Profit as a basic profitability indicator used by companies has the following drawbacks: profit does not equal net inflow of money, costs do not equal expenditures and incomes do not equal receipts profit includes the results of operations that are ad-hoc and will not be repeated in the future various methodologies particularly in the ar...
Liquidity is the entity´s ability to convert its assets into cash for the purpose to settle its obligations, ideally with the lowest possible transaction costs. (14) Indicators of liquidity Liquidity indicators show the extent to which the current assets of the company in various forms cover its short-term obligations. Thus, the num...
Standard costing is a cost accounting measurement basis that predicts unit costs and production quantities based on predetermined standards before the production even begins and as such it is an alternative method to historical cost accounting. It is suitable for production, which is standardized and mass or repetitive. Standard costing serves as...
EBITDA (PBITDA) is the total profit/loss without: interest expense (i.e. cost of debt) income tax depreciation and amortization (i.e. write-downs of intangible assets) possibly also profit/loss from discontinued operations (defined in IFRS, other GAAPs may not use this concept) EBITDA usuall
EAT (PAT) is the total profit/loss after tax from continuing operations, OR more often the total profit/loss after tax (i.e. including the profit/loss from discontinued operations). It is therefore EBT with income tax or possibly also profit/loss from discontinued operations. Continuing or
EAC's is total profit/loss after tax, after allocation to statutory reserve and dividend payments to the owners of preferred shares. (18) EAC = Earnings Available for Common stockholders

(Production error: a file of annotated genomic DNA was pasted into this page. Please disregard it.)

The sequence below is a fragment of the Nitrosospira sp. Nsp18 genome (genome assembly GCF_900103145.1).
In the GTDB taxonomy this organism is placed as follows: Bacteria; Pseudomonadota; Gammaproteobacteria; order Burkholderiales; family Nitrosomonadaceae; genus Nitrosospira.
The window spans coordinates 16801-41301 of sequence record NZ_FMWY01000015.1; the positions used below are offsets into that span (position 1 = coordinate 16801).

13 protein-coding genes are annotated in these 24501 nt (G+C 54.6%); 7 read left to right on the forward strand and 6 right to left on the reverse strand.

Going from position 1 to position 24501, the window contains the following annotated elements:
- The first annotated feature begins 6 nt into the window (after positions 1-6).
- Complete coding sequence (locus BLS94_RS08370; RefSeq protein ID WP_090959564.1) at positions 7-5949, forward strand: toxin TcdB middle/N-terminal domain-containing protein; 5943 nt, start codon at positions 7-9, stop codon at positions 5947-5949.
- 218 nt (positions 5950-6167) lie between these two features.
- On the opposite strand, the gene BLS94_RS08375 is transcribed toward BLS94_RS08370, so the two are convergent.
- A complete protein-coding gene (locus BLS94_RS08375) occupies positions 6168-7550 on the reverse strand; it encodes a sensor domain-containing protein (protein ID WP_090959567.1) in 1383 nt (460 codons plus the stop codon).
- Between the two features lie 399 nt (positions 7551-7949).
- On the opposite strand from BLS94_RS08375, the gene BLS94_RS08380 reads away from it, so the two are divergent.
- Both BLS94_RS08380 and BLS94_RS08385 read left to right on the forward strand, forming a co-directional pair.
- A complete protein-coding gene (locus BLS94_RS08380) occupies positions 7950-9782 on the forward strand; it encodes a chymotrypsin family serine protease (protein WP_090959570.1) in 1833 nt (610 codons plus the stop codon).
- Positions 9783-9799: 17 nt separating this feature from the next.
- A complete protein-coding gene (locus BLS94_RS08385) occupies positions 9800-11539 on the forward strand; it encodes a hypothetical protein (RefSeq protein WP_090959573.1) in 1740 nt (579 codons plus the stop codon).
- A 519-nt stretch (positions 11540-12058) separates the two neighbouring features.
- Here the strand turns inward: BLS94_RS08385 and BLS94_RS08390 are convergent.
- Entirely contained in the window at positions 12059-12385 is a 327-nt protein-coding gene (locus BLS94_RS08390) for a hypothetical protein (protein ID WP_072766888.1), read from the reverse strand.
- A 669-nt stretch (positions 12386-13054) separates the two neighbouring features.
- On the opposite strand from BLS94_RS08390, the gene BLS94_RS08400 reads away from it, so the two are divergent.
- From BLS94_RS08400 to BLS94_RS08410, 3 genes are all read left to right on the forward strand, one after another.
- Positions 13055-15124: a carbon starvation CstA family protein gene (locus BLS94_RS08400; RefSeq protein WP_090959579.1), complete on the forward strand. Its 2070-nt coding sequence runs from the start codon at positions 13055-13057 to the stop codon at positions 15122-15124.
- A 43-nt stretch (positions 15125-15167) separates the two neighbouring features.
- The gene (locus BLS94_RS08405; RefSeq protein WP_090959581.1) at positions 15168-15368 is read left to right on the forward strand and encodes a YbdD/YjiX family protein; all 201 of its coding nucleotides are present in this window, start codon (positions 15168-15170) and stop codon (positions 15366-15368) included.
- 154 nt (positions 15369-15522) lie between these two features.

At the outset, it is necessary to mention that the below stated reconciliation is neither official nor binding and some terms are in fact not fully comparable (e.g. Operating income and EBIT/EBITDA). Although the profit forms mentioned below are very favourite, they mostly
Flexible budget is a budget that changes with the changed production/sales volume or other significant variable. Budgeted sales/revenues and variable costs are therefore flexed with the actual activity level, but fixed costs usually remain unchanged. Flexible budget shows how the financial pla
If this style of budgeting is used, budgets are prepared from top-down direction, i.e. senior management sets the high-level budget (often just basic numbers) without collecting detailed information from operating staff. This total general target is then broken down into detailed budget. The proces
EBT (PBT) is the total profit/loss without: income tax possibly also profit/loss from discontinued operations (defined in IFRS, other GAAPs may not use this concept) EBT thus equals indicators: EBIT after including interest expense (i.e. cost of debt) EAT (PAT) after removing the i
Net income is the total profit/loss (that is, including net profit/loss from discontinued operations), sometimes shown after deduction of profit/loss attributable to non-controlling interest (minority interest).
There are many definitions of NOPAT, therefore the use of this indicator is quite misleading. Common definition is: profit/loss on ordinary activities after taxation without taxed interest expense (i.e. interest expense is adjusted for the effect of tax savings resulting from the interest exp
Fixed budget is a budget that is not flexed with the changed production/sales volume or other significant variable. The variances between budget and actual are therefore usually great. But in practice, fixed budgets are used more widely than flexible budgets. Fixed budget is useful ma
Term static budget refers to budget that is not updated, either in terms of rolling of periods (months) and the changed conditions and circumstances. It is therefore both an opposite of rolling budget or synonym to flexible budget. Static budget is useful mainly when the budget serves as
If this style of budgeting is used, budgets are prepared from bottom-up, i.e. operating staff collects the detailed information from various departments/functions/other sources. Process usually has a budget coordinator – e.g. controller who aggregates/consolidates these lower-level budgets int